Germanwings Flight 4U9525 Crashes In Southern France, At Least 150 Passengers & Crew Feared Dead — UPDATE
A German plane operated under Lufthansa Airlines crashed in southern France on Tuesday, French media is reporting. Germanwings Flight 4U9525 was en route to Düsseldorf, Germany, from Barcelona when it reportedly went down in the French Alps just north of the French Riviera, carrying at least 150 passengers and crew. There are likely no survivors, French officials said.
Update: On Tuesday afternoon, Gilbert Sauvan, president of the general council of the Alpes-de-Haute-Provence, told the Associated Press that the debris from the crash is spread out over 100-200 meters of land. "Everything is pulverized," Sauvan said. He added that the largest piece of debris seen so far from the search helicopters was the "size of a small car."
French President Francois Hollande told reporters on Tuesday that the "conditions" of the ill-fated flight were unknown. The French president confirmed that there were at least 150 people onboard, and none were likely to have survived. A majority of the passengers and crew are German citizens.
The Guardian reports that there were also 45 Spanish nationals onboard. Catalan president Artur Mas is expected to make a public announcement Tuesday afternoon.
Almost an hour after local French media began reporting the crash, Lufthansa released a statement on its Facebook and Twitter accounts confirming the incident. However, the airline, which operates Germanwings as a subsidiary budget airline, hoped search and rescue officials would find survivors. "If our fears are confirmed, this is a dark day for Lufthansa," the airline tweeted Tuesday. Lufthansa and Germanwings also changed their usually colorful airline logos on Twitter to a stark black and white.
Germanwings confirmed on Facebook that Flight 4U9525 was carrying 144 passengers and six crew members, and that there were no survivors. The airline, in collaboration with Lufthansa, has set up a hotline for relatives of the passengers and crew: 0800 11 33 55 77.
On Facebook, Lufthansa CEO Carsten Spohr said in this brief message:
We do not know exactly what happened to Flight 4U 9525. Our thoughts are now with all the relatives and friends of our passengers and crew. We will do everything possible in order to provide further information.
German Chancellor Angela Merkel expressed her condolences to the relatives of the passengers and crew in a press conference on Tuesday. She said her thoughts were "with those people who so suddenly lost their lives, among them many compatriots." The German chancellor added that she would travel to the French crash site on Wednesday.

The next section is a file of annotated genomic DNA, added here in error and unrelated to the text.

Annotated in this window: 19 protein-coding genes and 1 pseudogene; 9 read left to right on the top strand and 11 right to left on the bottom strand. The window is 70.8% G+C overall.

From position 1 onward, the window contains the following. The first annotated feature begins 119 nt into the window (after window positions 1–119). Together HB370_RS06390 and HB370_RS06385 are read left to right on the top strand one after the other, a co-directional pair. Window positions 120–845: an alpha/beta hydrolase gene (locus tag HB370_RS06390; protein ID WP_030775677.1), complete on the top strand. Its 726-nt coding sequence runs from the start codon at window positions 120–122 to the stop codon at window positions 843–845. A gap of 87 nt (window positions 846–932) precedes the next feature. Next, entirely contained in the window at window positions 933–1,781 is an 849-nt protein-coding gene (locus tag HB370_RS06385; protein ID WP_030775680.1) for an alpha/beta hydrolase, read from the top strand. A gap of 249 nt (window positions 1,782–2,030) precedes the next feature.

Flight 4U9525 took off at around 10 a.m. Central European Time Tuesday morning, about half an hour behind schedule, according to the flight tracking website FlightAware.com. The flight was supposed to be short — barely 1 hour and 40 minutes long. But as FlightAware.com shows, the Germanwings flight vanishes as it reaches southern France after flying over a patch of the Mediterranean Sea.
Flight tracking system Plane Finder also showed that Flight 4U9525 flew the exact same route over the Mediterranean and southern France on Monday.
Plane Finder reports that a French Air Force plane is currently circling the area where the Germanwings plane is believed to have crashed. The location of the crash is in the French Alps, and the terrain is reportedly hard to reach, French authorities have said.
There have also been helicopters in the area to locate debris from the crash. Search and rescue operations have established a staging area just outside the rugged terrain of the Alps.
French weather channel La Chaîne Météo reports that weather in the area was clear when Flight 4U9525 went down. However, the weather channel says the Airbus flew through a patch of unstable weather when it passed over the Mediterranean.
La Chaîne Météo adds that the area where Flight 4U9525 is "very snowy," with about 80cm of snow on the ground.
CNN reports that flight radar reveals the Germanwings plane made a rapid descent, dropping about 14,000 feet in just six minutes. Because Flight 4U9525 was already more than 30 minutes into takeoff, the plane was flying at 38,000 feet when its altitude quickly dipped in what aviation experts believe was at first a controlled descent.
According to raw data collected by Plane Finder, Flight 4U9525 made a sudden descent, but stayed en route. So far, it doesn't appear that the plane tried turning around or changing its direction.
Media outlets and flight trackers initially reported that a distress call was made from the cockpit. French Interior Minister Bernard Cazeneuve confirmed to reporters that there was a distress call. The pilots' last words allegedly were, "Emergency. Emergency."
However, there are conflicting reports, and a distress call may not have been made by the pilots. A spokesperson for the French Civil Aviation authority confirmed to the media Tuesday afternoon that the plane lost radio contact with air traffic control, but never sent out a distress call.